This is part three of a four-part examination of the state of the Core.
Like any well-rounded curriculum, the Core presents students with a wide range of challenges. They grapple with Marx and Smith in Sosc and pore over primary sources in Civ. In Drama: Embodiment and Transformation, they do trust falls.
Such is the dilemma of the Core’s Dramatic, Musical, and Visual Arts requirement: It covers a range of media and ideas, but too often gets bogged down by the details of practice instead of delving into foundational theory. The Arts requirement is marred by inconsistent intellectual rigor and over-specialization at odds with the aims of the Core.
There are plenty of bright spots among the Core Arts choices. Some classes, like Introduction to Art or Intro: Music, Analysis, and Criticism, fulfill the ambitions of the Core. Such courses, by taking a broad foundational approach, inform students’ perspectives on art, and give them the vocabulary to speak intelligently about it. By focusing less on technical artistic skills and more on theoretical understanding, these classes are accessible to all students and provide a useful model for what a successful Arts requirement looks like.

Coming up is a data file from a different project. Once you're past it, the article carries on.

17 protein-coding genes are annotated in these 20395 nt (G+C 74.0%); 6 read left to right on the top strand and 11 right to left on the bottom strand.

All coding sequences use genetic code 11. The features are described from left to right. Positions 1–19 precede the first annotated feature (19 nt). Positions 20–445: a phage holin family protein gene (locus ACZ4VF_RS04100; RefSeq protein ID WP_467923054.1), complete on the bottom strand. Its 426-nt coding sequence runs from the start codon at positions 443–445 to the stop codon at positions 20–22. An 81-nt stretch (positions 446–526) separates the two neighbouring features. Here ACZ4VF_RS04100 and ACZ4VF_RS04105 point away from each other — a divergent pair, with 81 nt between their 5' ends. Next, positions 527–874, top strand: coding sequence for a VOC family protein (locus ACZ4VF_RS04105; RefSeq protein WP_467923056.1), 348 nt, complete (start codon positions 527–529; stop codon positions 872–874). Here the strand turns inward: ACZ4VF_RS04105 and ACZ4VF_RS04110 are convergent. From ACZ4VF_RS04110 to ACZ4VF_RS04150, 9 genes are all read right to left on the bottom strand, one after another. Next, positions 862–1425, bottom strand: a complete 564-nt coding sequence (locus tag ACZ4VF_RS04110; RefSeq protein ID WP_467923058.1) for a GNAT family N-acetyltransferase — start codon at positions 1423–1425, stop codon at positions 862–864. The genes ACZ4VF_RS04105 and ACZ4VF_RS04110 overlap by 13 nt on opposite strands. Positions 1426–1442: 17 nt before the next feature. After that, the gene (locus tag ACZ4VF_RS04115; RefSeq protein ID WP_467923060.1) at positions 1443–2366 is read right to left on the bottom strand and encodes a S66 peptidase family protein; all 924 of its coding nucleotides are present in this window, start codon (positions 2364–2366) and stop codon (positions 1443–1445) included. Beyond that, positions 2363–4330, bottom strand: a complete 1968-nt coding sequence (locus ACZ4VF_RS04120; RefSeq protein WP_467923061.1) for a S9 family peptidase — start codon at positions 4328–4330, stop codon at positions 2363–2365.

The same cannot be said of other choices. According to the course catalogue, the Arts requirement can be satisfied by “producing original works of art, drama, music, or performance.” This is a valid option for an elective or a major requirement, but just as the point of Hum is not simply to become a more skilled writer, the goal of a Core art class should steer away from technical application, like painting or music composition; theory, not practice, is the point of the Core.
The Core drama courses are particularly troubling. In addition to the aforementioned trust falls, many drama courses include a number of similar games and exercises perhaps better suited for recess. The performing arts could certainly have their place in the Core, if it focused more heavily on interpretation and theory, but the current option does not pass muster.
The Arts are a worthy aspect of the curriculum, but the College must strive for a consistent level of intellectual rigor and commitment to foundational theory, not individual creativity.
The Maroon Editorial Board consists of the Editor-in-Chief, Viewpoints Editors, and two additional Editorial Board members.